Cataract Surgery Candidacy
Dr. Sonny Goel can assess your cataract surgery candidacy at his Annapolis, MD-area office, explain the types of cataract surgery available, and help you choose a course of treatment. Candidacy depends largely on the stage of development your cataracts have reached. Dry eye syndrome, being pregnant or breastfeeding, taking certain medications, and having experienced a change in glasses prescription in the last year can temporarily preclude you from undergoing cataract surgery. Dr. Goel will conduct a careful analysis before recommending surgery.
When Should I Have Cataract Surgery?
In the very earliest stages of development, most sufferers may not realize they have cataracts unless they undergo regular eye screenings. The onset of cataracts can be quite gradual, so for many years, patients may find that simple, non-invasive measures such as staying current on their glasses or cataract prescription, or using bright lighting when reading and performing other tasks at night may help them to maintain adequate focus. However, cataracts will eventually reach a stage at which they obscure vision to a degree that prohibits the sufferer from being able to drive, read, or perform other essential daily tasks.
Surgery is usually recommended when cataracts reach later, more advanced stages.
Cataract Surgery for Presbyopic Patients
Presbyopia, or age-related farsightedness, can begin developing around age 40. It develops as the crystalline lens begins losing flexibility, compromising the ability to achieve close focus. If you have been diagnosed with presbyopia and cataracts, and wish to eliminate or reduce your need for reading glasses, it may be recommended that you undergo cataract surgery in the early or intermediate stages of cataract development, and receive an accommodative intraocular lens (IOL) designed to flex similarly to a healthy crystalline lens.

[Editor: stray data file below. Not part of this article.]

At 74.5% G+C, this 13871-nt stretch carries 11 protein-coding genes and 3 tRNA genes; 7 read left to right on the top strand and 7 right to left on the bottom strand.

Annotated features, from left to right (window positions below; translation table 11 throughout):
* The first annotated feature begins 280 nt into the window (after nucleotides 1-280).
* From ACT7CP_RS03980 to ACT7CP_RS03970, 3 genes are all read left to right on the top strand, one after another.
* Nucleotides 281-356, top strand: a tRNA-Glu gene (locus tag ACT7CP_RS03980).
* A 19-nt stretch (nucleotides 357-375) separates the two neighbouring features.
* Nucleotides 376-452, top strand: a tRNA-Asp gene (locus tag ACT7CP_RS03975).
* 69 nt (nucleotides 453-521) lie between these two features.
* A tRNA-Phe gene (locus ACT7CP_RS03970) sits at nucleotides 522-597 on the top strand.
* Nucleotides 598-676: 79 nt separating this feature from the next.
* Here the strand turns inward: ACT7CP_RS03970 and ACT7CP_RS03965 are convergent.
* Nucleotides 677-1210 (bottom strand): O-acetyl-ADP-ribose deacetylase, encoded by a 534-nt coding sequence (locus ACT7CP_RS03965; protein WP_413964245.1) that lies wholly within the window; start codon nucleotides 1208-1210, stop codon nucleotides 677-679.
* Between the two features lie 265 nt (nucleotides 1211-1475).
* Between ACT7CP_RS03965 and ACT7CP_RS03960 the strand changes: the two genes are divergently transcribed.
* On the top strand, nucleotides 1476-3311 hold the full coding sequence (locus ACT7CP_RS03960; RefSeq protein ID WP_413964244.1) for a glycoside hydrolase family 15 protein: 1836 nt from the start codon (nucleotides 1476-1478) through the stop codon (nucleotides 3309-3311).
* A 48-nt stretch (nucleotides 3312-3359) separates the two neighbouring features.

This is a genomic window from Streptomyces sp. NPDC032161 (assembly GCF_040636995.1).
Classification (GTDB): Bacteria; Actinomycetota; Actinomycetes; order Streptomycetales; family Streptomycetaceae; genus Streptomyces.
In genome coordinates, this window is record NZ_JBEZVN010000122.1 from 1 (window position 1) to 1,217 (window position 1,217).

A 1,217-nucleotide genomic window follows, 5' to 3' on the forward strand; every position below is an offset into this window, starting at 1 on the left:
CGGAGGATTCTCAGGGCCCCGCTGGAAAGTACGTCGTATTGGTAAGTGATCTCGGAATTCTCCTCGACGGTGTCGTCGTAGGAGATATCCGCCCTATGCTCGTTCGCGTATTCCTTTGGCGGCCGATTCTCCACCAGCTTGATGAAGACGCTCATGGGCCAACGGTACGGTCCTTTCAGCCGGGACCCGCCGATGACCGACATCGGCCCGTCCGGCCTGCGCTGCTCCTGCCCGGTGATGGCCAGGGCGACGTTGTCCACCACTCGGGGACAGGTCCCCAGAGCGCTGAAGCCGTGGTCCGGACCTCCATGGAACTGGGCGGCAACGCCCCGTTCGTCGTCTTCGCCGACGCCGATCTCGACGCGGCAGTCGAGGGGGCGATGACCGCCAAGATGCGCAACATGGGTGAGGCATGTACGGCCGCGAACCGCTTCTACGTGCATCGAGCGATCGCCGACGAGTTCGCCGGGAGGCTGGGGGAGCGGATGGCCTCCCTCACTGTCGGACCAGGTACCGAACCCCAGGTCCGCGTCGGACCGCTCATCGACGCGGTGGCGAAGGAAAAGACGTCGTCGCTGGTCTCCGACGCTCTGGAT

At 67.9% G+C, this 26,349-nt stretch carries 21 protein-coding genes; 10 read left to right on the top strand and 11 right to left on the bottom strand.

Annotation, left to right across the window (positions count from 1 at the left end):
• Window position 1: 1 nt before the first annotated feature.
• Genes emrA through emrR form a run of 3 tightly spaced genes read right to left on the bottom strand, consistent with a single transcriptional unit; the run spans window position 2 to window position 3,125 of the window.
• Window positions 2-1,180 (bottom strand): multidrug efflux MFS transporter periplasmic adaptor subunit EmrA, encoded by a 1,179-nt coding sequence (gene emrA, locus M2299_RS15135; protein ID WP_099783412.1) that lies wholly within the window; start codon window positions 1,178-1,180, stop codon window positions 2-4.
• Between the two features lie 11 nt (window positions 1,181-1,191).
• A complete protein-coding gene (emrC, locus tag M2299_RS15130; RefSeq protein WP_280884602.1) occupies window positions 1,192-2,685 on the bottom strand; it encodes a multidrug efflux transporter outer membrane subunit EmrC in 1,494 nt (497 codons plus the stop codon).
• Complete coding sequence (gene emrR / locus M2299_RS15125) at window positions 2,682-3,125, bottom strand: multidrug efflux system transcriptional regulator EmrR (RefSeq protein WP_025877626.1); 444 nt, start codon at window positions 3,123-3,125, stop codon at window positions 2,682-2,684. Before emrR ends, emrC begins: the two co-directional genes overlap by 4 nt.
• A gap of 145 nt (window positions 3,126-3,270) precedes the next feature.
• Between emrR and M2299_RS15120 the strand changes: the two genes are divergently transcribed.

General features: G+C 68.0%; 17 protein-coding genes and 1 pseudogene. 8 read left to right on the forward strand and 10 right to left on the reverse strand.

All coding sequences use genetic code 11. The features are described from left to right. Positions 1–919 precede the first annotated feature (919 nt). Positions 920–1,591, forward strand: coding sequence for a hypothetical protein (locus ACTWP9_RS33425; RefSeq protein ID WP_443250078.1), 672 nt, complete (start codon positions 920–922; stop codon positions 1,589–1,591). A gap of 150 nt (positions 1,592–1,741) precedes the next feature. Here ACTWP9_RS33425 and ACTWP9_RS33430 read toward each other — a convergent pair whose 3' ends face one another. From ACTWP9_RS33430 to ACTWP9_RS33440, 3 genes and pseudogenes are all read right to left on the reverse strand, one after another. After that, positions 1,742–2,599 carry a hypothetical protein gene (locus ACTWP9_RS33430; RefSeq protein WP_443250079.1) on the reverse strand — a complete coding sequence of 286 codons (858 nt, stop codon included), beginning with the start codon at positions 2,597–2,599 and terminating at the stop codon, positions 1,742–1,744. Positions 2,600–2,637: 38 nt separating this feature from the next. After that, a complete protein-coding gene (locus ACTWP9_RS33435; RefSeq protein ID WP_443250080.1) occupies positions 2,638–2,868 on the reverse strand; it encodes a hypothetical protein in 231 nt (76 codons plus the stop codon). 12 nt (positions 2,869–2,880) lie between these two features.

Which Type of IOL Is Right for Me?
Patients must choose the type of IOL they wish to receive during surgery, which will depend primarily on their goals. For example, if you do not mind wearing glasses for some tasks, such as reading or achieving distant focus, you are probably a candidate for a monofocal IOL. These IOLs provide focus at one distance, and the cost is typically covered by insurance.
There are also premium IOL options that can allow patients to minimize their need for glasses following cataract surgery. These options are not covered by insurance, so candidates must be willing to pay at least a portion of the cost out of pocket. We are happy to work with patients to determine payment plans that make these premium options affordable. Multifocal lenses provide focus at close, intermediate, and far distances. They function similarly to bifocal glasses lenses, but instead of providing two focus powers, they provide many. Candidates must understand that while these IOLs will not restore the same quality of vision they enjoyed during their 20s, they can provide significant freedom from prescription eyewear.
Meanwhile, there are also toric lenses designed specifically to help those with astigmatism, or compromised focus ability resulting from an asymmetrical corneal shape. During your consultation, Dr. Goel will carefully analyze your eyes and take note of your goals to determine which IOL is the best choice for you.
Schedule an Appointment
If you are suffering with cataracts, Dr. Goel is prepared to help you determine if and when you should undergo surgery. Contact us today to schedule a consultation.